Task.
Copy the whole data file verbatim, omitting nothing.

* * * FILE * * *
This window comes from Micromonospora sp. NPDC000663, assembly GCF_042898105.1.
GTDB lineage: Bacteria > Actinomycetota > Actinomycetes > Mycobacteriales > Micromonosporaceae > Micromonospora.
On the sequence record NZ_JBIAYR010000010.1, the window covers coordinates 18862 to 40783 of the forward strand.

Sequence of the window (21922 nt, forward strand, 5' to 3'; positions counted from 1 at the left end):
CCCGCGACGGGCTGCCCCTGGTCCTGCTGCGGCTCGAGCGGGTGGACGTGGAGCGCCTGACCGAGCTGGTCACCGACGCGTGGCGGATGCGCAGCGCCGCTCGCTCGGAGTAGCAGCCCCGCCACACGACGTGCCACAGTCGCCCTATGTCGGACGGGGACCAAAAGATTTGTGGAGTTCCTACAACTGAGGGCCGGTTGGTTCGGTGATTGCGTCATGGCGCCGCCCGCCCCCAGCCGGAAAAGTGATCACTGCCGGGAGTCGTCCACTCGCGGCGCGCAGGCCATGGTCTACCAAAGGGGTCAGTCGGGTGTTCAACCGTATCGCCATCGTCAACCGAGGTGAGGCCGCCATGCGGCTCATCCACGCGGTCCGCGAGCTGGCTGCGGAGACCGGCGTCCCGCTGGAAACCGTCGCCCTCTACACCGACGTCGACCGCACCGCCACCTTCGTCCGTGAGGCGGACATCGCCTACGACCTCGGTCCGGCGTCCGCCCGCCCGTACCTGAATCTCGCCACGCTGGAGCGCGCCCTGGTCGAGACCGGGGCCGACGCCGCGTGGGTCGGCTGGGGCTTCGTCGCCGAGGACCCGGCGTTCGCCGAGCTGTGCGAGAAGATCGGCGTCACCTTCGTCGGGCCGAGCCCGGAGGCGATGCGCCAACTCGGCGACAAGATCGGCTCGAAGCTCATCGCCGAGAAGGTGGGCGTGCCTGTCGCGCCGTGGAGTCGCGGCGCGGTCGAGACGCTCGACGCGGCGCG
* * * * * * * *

This window comes from Micromonospora sp. NPDC000663, assembly GCF_042898105.1.
GTDB lineage: Bacteria > Actinomycetota > Actinomycetes > Mycobacteriales > Micromonosporaceae > Micromonospora.
On the sequence record NZ_JBIAYR010000010.1, the window covers coordinates 18862 to 40783 of the forward strand.

Sequence of the window (21922 nt, forward strand, 5' to 3'; positions counted from 1 at the left end):
CCCGCGACGGGCTGCCCCTGGTCCTGCTGCGGCTCGAGCGGGTGGACGTGGAGCGCCTGACCGAGCTGGTCACCGACGCGTGGCGGATGCGCAGCGCCGCTCGCTCGGAGTAGCAGCCCCGCCACACGACGTGCCACAGTCGCCCTATGTCGGACGGGGACCAAAAGATTTGTGGAGTTCCTACAACTGAGGGCCGGTTGGTTCGGTGATTGCGTCATGGCGCCGCCCGCCCCCAGCCGGAAAAGTGATCACTGCCGGGAGTCGTCCACTCGCGGCGCGCAGGCCATGGTCTACCAAAGGGGTCAGTCGGGTGTTCAACCGTATCGCCATCGTCAACCGAGGTGAGGCCGCCATGCGGCTCATCCACGCGGTCCGCGAGCTGGCTGCGGAGACCGGCGTCCCGCTGGAAACCGTCGCCCTCTACACCGACGTCGACCGCACCGCCACCTTCGTCCGTGAGGCGGACATCGCCTACGACCTCGGTCCGGCGTCCGCCCGCCCGTACCTGAATCTCGCCACGCTGGAGCGCGCCCTGGTCGAGACCGGGGCCGACGCCGCGTGGGTCGGCTGGGGCTTCGTCGCCGAGGACCCGGCGTTCGCCGAGCTGTGCGAGAAGATCGGCGTCACCTTCGTCGGGCCGAGCCCGGAGGCGATGCGCCAACTCGGCGACAAGATCGGCTCGAAGCTCATCGCCGAGAAGGTGGGCGTGCCTGTCGCGCCGTGGAGTCGCGGCGCGGTCGAGACGCTCGACGCGGCGCG